Central South Island Weekly Fishing Report 28 April 2017
This is the last weekly fishing report from me for a while which times in with the end of the summer sports fishing season.
This coming Sunday, the 30th of April, will be your last chance to fish the majority of our numerous waterways until opening day next October, November or December.
Right: The author with his oldest fish of the summer season.
With a bit of strong wind, sun and rain forecast for the weekend my suggestion is to focus your efforts on Saturday.
River conditions should be good in the low country but those rivers that drain the main divide should receive some rain on Friday and this may affect your fishing.
It could be a bit choppy on the lakes too so if you are in a small boat stick to those sheltered bays.
I had a quick look at the Te Ngawai River on my way back from ranging the canals last Monday.
Compared to a couple of months ago it looks a million bucks.
During summer the low flows and heavy algal growth put a dampener on the scenic values of the river but fortunately the recent floods in river have freshened the place up and its looking as good as I have seen it, off the bridge near Cave anyway.
I might sneak out for a quick fish this weekend, we’ll see, I haven’t quite finished installing the underfloor insulation yet...
I did managed to get out last weekend and was rewarded with catching my ‘oldest’ fish of the season (oldest looking anyway), a 7 pound brown.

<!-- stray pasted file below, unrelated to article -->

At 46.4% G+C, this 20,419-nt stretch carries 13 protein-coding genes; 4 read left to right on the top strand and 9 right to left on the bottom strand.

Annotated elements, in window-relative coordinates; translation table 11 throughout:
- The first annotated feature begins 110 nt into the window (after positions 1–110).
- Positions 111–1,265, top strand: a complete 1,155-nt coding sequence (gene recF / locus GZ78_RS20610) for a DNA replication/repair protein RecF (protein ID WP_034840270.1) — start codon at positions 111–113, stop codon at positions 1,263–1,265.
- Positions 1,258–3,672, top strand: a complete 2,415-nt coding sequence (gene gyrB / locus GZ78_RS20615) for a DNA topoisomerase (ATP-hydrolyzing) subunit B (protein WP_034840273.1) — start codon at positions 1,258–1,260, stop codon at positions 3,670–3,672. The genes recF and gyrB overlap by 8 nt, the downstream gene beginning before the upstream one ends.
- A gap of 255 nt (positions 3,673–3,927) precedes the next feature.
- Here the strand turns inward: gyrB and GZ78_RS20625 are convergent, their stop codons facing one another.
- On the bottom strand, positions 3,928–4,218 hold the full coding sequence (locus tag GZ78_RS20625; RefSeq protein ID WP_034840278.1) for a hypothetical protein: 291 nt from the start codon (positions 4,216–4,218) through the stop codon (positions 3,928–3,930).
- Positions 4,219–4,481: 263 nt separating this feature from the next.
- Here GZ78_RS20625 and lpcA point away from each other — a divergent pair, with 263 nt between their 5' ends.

I’m guessing from its leathery skin, huge fins and length of its top lip (maxillary) that this thug was a real old-timer.
It had enough weight to call the shots in our tussle but gave up in the end which made it easy to net, quickly photograph and release.
What a great way to end the summer season, and caught on a dry fly, a rare thing for me.
That was all I caught for the day, the other handful of fish I spotted refused everything I drifted past them and were far more interested in snapping at a streamer fly.
There’s a tip for this coming weekend.
They appeared to have the upcoming spawning season on their minds as some fish were chasing each other around the pools and nipping at each other fins.
On reflection of the end of my second season resident in the Central South Island Region I can confidently say that for the hours I put in, I have never caught so many trout.
Maybe I’m just getting better at fishing or more likely it’s just the great trout fishing resource on offer.
Now, like so many others, I’ll be heading to the canals for some winter season fishing action and all going well I’ll be harvesting one or two obese trout and salmon to feed the family.
I’m yet to crack the code up there and like so many other anglers up there, so far I have only witnessed the catching of the infamous 10-40 pound monsters.
There are also plenty of undersized salmon and small trout getting caught and released at the canals.
So with that in mind a reminder to anglers who intend to release their fish that they must “immediately return it with as little injury as possible”.
Put that in the context of the canals, that means if you catch a fish off the “walls” or bridges you must walk around and land them from the bank.
That means no winding the fish up the walls and letting them fall from a height to release them; that would constitute an offence in the CSI region.
So thanks for reading the weekly reports over the season.
The reports will once again hit your email inbox, the Fish & Game Website, and local papers shortly before the 2017-2018 sports fishing season kicks off on the 1st of October 2017.
Until then you can keep up to date with all things Fish & Game NZ, local and nation-wide by visiting our new mobile friendly website, signing up to our monthly ‘Reel Life’ newsletter, or following Fish & Game NZ on social media platforms like YouTube, Facebook, Twitter and Instagram.
See you up at the canals this winter.
Rhys Adams, Central South Island Fish & Game Officer
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